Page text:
There is now a chill in the morning air reminding you that fall is here. Although we have not received our first frost just yet, it still is chilly in the morning with temperatures around 43 degrees F (5 C). The typical fall events are occurring here at the park – like the harvesting of our fields:
And the changing colors of the leaves:
We have been working on several projects for the wildlife in preparation for fall and winter as well… For instance, we have been placing piles of grain to help the pheasants, deer, and cranes to prepare for migration or fatten up for winter.
The insane growing season is finally winding down and it is a good time to remove a lot of grass and shrubs that are near the stork nests. As these plants die, they become huge piles of fuel for the upcoming fires we are anticipating in later fall and spring – and by clearing an area around the stork nests we can ensure that they will not fall victims to the fires themselves – as we saw earlier in the spring… After the brush was cleared we took an added precaution by spraying the trunks of the trees with a fire suppressing solution.
As we visited each of the nests this last week to remove the excess brush, we discovered that one of the nests utilized this year fell victim to high winds…. Judging by our data, this nest toppled over sometime in late-June/early July. We had visited this nest earlier in the season and banded three chicks. Unfortunately, the nest was destroyed before these chicks had fledged and all three perished.
Fall hunting is also well underway and much of the wildlife is seeking refuge close to the headquarters. This is especially true for ducks and the lake which is easily visible from the nature center had over 1000 ducks present this week!!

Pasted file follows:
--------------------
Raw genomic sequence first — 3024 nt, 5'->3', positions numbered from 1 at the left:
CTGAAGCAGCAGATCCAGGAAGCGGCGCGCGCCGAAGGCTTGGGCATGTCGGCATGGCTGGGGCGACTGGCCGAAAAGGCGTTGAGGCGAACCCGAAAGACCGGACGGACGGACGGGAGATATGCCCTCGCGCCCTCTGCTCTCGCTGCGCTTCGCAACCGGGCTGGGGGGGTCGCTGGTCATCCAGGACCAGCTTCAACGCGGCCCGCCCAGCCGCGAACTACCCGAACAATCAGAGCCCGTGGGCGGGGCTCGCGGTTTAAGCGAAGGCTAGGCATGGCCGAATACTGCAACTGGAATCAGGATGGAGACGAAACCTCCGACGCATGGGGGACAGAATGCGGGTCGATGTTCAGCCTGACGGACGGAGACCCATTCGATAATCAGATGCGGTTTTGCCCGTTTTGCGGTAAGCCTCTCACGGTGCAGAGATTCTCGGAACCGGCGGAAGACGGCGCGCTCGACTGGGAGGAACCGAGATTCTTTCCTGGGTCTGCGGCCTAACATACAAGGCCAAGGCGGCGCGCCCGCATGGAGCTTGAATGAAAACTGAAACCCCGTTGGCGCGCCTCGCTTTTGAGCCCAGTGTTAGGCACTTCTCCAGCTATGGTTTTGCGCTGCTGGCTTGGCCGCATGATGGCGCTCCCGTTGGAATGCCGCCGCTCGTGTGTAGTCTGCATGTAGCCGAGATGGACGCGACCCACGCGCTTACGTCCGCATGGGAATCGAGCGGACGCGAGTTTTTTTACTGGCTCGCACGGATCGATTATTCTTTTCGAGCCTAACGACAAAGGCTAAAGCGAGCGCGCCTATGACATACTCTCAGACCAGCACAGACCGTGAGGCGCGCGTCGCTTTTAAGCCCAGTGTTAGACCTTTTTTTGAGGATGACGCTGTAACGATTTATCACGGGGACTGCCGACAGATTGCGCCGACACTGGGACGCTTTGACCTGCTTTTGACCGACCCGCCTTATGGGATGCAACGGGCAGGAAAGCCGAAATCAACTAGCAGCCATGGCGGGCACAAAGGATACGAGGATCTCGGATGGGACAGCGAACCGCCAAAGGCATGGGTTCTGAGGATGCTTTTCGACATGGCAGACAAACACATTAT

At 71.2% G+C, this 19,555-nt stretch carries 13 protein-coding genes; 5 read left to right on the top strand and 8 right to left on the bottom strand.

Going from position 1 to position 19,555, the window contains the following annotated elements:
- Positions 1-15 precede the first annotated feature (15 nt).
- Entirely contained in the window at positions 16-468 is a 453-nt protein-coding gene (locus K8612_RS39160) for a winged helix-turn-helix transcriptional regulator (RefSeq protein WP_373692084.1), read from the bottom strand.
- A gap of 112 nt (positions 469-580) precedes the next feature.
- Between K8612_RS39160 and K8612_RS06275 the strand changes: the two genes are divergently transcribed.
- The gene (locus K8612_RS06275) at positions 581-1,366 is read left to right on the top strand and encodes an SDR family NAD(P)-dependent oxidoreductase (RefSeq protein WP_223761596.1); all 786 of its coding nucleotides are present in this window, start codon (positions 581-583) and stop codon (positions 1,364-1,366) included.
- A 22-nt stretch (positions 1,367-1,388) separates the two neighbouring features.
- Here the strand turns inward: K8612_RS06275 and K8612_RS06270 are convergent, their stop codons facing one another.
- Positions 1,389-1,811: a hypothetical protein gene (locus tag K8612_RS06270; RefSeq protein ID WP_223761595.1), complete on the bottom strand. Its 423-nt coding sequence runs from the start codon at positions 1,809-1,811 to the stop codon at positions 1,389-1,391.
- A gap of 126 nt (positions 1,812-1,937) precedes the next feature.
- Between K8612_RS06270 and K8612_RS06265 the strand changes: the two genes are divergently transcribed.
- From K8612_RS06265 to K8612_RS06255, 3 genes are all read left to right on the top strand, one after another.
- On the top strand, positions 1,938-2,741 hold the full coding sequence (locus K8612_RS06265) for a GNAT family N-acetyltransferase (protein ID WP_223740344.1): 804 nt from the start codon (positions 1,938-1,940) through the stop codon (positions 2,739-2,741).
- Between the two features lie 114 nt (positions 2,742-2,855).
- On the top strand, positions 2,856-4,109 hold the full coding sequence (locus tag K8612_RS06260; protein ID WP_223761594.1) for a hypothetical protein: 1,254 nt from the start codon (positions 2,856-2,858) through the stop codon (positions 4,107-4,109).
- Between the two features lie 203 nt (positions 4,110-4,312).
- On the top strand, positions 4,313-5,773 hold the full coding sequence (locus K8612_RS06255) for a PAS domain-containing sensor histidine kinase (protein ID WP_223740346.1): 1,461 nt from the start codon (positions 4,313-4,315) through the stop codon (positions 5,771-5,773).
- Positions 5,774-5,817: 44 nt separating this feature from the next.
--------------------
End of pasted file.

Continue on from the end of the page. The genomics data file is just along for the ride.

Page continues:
The bizarre caterpillars, which began appearing in late August are still popping up here and there in the bushes. Here are a few other species I have encountered this month:
September has also been a great month for the herpefauna of the park. It is hard not to see a toad or a frog bounding in front of you on the path and the very elusive treefrogs are also making themselves seen! The big excitement however, is the rediscovery of the Siberian salamander at the park… Once fairly common here, they have not been seen in sometime due to the drought and were presumed locally extinct. But several individuals were found during our monitoring.
In the world of birds, we are seeing an increase in the number of cranes. Upwards of 70 white-naped cranes now regularly fly in to roost below the terrace – There are little hooded cranes thus far with only the scattered group of 3 –7 individuals seen flying overhead. The two baby Red-crowned cranes are growing quite quickly and are a regular sight off the terrace. We were also greeted this week by a large flock of Azure tits… These beautiful birds are not that commonly seen at the park which makes any visit from them a somewhat special event.